Note: Gillon’s Carabinero dish goes exceedingly well with a bottle of Domaine de Chatillon Vin de Savoie Jacquere 2017 from Savoie, France. The wine, packed with scents of honeysuckle and citrus fruits, is sharp, well-balanced and best ordered from Straits Wine. Until 11 June 2020, enjoy a 20 per cent discount by keying in ‘robb3’ at the checkout. Order here.
Jeremy Gillon’s Carabinero Carpaccio, Clams à la Marinière, Camomille Romaine
Makes two servings
2 pieces of Carabinero
3.25 litres water
60g rock salt
500g fresh green peas
40g white chocolate
15g coconut oil
2g chamomile syrup*
30g glucose syrup
10g white balsamic
100g pitted cherries
10g cherry vinegar
5g soy sauce
20g white wine
10g unsalted butter
1 stem of Italian parsley
Mixture of baby cress of your choice (avoid strong flavours like tarragon or sage)
Fine salt for seasoning
Green pea and white chocolate purée
Blanch 200g of fresh green peas in two litres of boiling water for 10 minutes until they are soft. Blend green peas with 40g of white chocolate and 15g of coconut oil.
Blanched green peas
Bring one litre of water with 20g of rock salt to a boil. Blanch 70g of fresh green peas for two minutes. Extract the blanched peas and place them in an ice bath. Once cooled, peel the skin away and retain the kernels in a chiller.
Combine 250ml of water and chamomile. Bring the mixture to a boil and keep boiling for 10 minutes with a lid on top. Strain the liquid into a metal bowl and using a makeshift double boiler, rest this bowl on top of a pot of boiling water. The bowl should cover the opening of the pot completely. Reduce this liquid until a viscosity that’s similar to honey.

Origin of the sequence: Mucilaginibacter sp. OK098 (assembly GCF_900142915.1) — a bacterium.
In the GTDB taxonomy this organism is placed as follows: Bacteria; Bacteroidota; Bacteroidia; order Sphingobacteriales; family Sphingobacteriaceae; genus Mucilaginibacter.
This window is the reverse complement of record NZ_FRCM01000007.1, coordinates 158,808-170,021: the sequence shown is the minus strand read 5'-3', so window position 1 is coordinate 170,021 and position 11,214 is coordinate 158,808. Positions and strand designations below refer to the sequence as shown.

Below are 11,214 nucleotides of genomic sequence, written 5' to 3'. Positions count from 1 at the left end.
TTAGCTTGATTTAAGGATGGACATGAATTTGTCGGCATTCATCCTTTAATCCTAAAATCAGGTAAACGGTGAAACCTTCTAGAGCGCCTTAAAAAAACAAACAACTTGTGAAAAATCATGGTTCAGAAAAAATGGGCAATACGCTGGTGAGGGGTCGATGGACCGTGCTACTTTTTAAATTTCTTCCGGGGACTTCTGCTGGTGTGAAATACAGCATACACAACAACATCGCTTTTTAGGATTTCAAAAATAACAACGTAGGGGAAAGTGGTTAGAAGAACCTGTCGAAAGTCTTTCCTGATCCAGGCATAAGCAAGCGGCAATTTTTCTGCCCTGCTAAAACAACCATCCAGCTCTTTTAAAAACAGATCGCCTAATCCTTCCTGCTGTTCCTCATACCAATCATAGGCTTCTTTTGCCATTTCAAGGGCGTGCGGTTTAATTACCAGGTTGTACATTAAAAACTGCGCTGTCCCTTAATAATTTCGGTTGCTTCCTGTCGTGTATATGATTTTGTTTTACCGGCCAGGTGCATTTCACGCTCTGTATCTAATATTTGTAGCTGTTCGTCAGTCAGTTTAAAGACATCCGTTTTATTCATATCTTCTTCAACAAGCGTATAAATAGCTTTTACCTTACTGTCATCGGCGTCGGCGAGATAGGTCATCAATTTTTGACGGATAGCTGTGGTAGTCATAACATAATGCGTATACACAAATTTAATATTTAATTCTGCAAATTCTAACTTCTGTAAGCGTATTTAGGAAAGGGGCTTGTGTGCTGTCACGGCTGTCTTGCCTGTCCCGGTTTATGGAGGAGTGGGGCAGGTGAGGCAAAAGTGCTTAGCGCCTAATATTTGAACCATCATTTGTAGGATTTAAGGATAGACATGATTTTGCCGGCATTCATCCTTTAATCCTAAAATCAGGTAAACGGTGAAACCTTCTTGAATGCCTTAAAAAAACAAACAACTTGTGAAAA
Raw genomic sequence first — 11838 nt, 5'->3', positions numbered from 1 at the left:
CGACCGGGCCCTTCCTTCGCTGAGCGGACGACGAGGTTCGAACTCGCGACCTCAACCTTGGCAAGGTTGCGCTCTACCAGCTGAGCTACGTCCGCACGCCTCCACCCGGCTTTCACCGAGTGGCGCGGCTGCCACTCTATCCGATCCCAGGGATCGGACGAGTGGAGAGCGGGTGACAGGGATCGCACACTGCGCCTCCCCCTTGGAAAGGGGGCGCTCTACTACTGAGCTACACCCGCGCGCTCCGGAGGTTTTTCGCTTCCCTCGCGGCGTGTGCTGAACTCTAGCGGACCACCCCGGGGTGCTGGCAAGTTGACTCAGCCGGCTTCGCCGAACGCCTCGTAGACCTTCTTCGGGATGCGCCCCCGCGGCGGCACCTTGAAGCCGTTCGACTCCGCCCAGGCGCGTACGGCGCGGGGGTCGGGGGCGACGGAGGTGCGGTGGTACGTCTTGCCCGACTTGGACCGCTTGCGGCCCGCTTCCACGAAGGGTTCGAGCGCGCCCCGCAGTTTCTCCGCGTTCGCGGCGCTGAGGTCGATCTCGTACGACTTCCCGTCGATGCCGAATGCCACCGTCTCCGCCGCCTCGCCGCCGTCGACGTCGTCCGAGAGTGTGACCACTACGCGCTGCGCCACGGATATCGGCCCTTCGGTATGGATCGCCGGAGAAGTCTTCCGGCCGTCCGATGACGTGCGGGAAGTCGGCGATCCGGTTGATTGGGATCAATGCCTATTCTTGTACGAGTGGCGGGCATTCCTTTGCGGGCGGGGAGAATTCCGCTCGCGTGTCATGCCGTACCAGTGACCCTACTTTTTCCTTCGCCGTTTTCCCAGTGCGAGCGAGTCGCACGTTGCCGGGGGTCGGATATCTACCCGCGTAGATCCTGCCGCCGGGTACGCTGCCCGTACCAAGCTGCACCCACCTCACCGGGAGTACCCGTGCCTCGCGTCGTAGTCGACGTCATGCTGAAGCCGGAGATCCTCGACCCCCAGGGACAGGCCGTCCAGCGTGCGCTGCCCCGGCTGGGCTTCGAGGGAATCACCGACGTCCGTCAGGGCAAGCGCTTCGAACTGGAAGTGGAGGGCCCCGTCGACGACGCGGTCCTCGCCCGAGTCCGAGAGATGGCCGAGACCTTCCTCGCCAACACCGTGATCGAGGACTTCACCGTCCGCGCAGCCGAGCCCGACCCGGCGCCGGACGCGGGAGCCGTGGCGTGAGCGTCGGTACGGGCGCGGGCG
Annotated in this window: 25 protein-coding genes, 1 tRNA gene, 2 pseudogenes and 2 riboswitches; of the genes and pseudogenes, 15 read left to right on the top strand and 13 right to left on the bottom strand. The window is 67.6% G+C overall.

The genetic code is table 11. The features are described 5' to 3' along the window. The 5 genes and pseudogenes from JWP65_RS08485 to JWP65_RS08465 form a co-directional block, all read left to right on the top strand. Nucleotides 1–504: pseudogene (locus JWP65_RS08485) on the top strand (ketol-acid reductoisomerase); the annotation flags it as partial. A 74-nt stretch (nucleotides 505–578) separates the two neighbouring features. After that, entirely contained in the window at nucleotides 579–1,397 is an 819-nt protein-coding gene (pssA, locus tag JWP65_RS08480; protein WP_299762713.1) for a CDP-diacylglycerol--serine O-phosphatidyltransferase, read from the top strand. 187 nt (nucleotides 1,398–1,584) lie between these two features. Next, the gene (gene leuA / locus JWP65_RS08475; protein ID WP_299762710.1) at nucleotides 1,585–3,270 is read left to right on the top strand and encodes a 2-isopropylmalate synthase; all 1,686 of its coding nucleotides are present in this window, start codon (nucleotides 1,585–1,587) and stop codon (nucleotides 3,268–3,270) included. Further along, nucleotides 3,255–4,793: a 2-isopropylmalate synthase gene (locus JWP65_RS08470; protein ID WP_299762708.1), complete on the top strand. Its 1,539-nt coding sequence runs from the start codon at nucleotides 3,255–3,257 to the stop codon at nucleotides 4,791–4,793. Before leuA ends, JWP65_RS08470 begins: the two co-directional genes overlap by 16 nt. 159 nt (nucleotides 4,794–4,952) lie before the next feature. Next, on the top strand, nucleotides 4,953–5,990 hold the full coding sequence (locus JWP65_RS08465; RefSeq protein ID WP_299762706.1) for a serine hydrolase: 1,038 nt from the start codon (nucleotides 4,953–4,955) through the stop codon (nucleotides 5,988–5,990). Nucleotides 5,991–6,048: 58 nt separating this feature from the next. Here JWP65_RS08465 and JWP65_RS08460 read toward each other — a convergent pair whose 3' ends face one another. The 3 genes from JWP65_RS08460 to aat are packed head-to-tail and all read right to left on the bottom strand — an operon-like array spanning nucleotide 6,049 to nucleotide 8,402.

Pickled cherry juice
Mix five grams of chamomile syrup with 10g of cherry vinegar, five grams of soy sauce and a pinch of salt. Whisk the mixture continuously while gradually adding 30g of olive oil. Cut 50g of pitted cherries into quarters and place them into the liquid. Marinate this at room temperature for at least three hours.
Cut 50g of pitted cherries into halves.
Pea skin juice
Juice 300g of pea skin and then strain using a fine strainer to separate the liquid from the solids. Add 25g of olive oil, a pinch of salt, orange zest and 10g of cherry vinegar. Mix well and place in the chiller.
Pre-heat the oven to 180°C and roast 30g of linseed for four minutes. Remove from the oven and let it rest at room temperature.
Clean the clams well. In a medium-sized pot, melt the butter and add 20g of chopped onions. Sweat the onions, then add in one stem of parsley, the clams and 20g of white wine. Cover the pot and cook for a minute (the clams by now should be opened). Take the clams out and retain the liquid to place it in a chiller. With the clams, remove the shells and discard the bit that is attached to each shell. Place the clams in the chiller.
Peel the Carabinero prawns and cut them into uniformed thick slices. Place them in the chiller.
Drizzle a plate with pea skin juice.
Season the blanched green peas with the pickled cherry juice. Season with salt and spoon this over the pea skin juice. You’d want to form two parallel rows.
Smear the green pea and white chocolate purée on one row. To this, place a few clams over, along with the uncooked and blanched green peas and cherry halves.
Now align the sliced Carabinero on the other row and use a kitchen torch to grill it quickly. Add another few cherry halves.
Zest an orange into the clam marinière before adding a few drops of it across the dish. Finally, add a few drops of chamomile syrup, a few springs of baby cress and roasted seeds. Serve.
The next episode of At Home With Robb (4 June, 9pm) will feature Malcolm Lee from Candlenut. Sign up here